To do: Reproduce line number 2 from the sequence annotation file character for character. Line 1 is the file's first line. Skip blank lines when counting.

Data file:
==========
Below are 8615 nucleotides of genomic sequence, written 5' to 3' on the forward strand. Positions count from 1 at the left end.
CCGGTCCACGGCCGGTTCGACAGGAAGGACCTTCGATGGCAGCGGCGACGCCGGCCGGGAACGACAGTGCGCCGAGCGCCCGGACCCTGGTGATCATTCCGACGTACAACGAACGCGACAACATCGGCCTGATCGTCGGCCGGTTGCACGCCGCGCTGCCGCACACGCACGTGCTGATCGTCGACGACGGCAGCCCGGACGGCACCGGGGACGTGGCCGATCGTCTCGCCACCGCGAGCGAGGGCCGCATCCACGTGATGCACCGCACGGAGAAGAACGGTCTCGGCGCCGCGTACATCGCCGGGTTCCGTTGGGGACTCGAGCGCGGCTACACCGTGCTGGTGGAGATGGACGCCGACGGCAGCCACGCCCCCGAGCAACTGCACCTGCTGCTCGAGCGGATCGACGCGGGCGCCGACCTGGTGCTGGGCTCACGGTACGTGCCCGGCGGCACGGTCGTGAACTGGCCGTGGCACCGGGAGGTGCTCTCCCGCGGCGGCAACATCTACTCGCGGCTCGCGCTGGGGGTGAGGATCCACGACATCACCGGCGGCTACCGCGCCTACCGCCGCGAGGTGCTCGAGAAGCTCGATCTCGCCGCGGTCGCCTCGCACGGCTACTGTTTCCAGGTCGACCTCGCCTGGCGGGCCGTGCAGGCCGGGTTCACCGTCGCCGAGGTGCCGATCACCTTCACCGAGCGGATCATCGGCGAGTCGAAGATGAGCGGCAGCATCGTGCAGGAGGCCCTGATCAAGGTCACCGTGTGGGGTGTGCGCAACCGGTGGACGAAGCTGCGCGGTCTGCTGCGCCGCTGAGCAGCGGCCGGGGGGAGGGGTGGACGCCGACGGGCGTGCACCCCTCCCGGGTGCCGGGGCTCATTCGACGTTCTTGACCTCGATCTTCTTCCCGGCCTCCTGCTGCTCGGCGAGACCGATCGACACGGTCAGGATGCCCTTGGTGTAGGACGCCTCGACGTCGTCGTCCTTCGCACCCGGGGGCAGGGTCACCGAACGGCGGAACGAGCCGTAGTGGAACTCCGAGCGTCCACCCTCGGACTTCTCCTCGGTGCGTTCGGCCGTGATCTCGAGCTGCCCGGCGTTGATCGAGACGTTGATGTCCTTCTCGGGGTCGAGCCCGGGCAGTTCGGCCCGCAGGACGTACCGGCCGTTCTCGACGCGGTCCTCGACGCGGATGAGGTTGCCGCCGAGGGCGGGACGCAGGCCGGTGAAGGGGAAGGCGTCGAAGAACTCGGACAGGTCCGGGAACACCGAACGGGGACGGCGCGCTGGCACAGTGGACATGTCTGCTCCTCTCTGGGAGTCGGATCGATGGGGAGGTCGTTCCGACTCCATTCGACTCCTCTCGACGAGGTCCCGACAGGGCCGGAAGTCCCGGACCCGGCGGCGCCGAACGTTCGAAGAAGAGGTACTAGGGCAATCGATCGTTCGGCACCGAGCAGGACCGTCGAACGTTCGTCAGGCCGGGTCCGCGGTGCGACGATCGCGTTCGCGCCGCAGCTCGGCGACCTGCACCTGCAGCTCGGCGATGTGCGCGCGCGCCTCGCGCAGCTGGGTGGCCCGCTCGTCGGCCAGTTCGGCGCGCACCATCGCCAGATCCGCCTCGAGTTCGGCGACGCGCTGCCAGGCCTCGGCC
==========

CCGGTCCACGGCCGGTTCGACAGGAAGGACCTTCGATGGCAGCGGCGACGCCGGCCGGGAACGACAGTGCGCCGAGCGCCCGGACCCTGGTGATCATTCCGACGTACAACGAACGCGACAACATCGGCCTGATCGTCGGCCGGTTGCACGCCGCGCTGCCGCACACGCACGTGCTGATCGTCGACGACGGCAGCCCGGACGGCACCGGGGACGTGGCCGATCGTCTCGCCACCGCGAGCGAGGGCCGCATCCACGTGATGCACCGCACGGAGAAGAACGGTCTCGGCGCCGCGTACATCGCCGGGTTCCGTTGGGGACTCGAGCGCGGCTACACCGTGCTGGTGGAGATGGACGCCGACGGCAGCCACGCCCCCGAGCAACTGCACCTGCTGCTCGAGCGGATCGACGCGGGCGCCGACCTGGTGCTGGGCTCACGGTACGTGCCCGGCGGCACGGTCGTGAACTGGCCGTGGCACCGGGAGGTGCTCTCCCGCGGCGGCAACATCTACTCGCGGCTCGCGCTGGGGGTGAGGATCCACGACATCACCGGCGGCTACCGCGCCTACCGCCGCGAGGTGCTCGAGAAGCTCGATCTCGCCGCGGTCGCCTCGCACGGCTACTGTTTCCAGGTCGACCTCGCCTGGCGGGCCGTGCAGGCCGGGTTCACCGTCGCCGAGGTGCCGATCACCTTCACCGAGCGGATCATCGGCGAGTCGAAGATGAGCGGCAGCATCGTGCAGGAGGCCCTGATCAAGGTCACCGTGTGGGGTGTGCGCAACCGGTGGACGAAGCTGCGCGGTCTGCTGCGCCGCTGAGCAGCGGCCGGGGGGAGGGGTGGACGCCGACGGGCGTGCACCCCTCCCGGGTGCCGGGGCTCATTCGACGTTCTTGACCTCGATCTTCTTCCCGGCCTCCTGCTGCTCGGCGAGACCGATCGACACGGTCAGGATGCCCTTGGTGTAGGACGCCTCGACGTCGTCGTCCTTCGCACCCGGGGGCAGGGTCACCGAACGGCGGAACGAGCCGTAGTGGAACTCCGAGCGTCCACCCTCGGACTTCTCCTCGGTGCGTTCGGCCGTGATCTCGAGCTGCCCGGCGTTGATCGAGACGTTGATGTCCTTCTCGGGGTCGAGCCCGGGCAGTTCGGCCCGCAGGACGTACCGGCCGTTCTCGACGCGGTCCTCGACGCGGATGAGGTTGCCGCCGAGGGCGGGACGCAGGCCGGTGAAGGGGAAGGCGTCGAAGAACTCGGACAGGTCCGGGAACACCGAACGGGGACGGCGCGCTGGCACAGTGGACATGTCTGCTCCTCTCTGGGAGTCGGATCGATGGGGAGGTCGTTCCGACTCCATTCGACTCCTCTCGACGAGGTCCCGACAGGGCCGGAAGTCCCGGACCCGGCGGCGCCGAACGTTCGAAGAAGAGGTACTAGGGCAATCGATCGTTCGGCACCGAGCAGGACCGTCGAACGTTCGTCAGGCCGGGTCCGCGGTGCGACGATCGCGTTCGCGCCGCAGCTCGGCGACCTGCACCTGCAGCTCGGCGATGTGCGCGCGCGCCTCGCGCAGCTGGGTGGCCCGCTCGTCGGCCAGTTCGGCGCGCACCATCGCCAGATCCGCCTCGAGTTCGGCGACGCGCTGCCAGGCCTCGGCC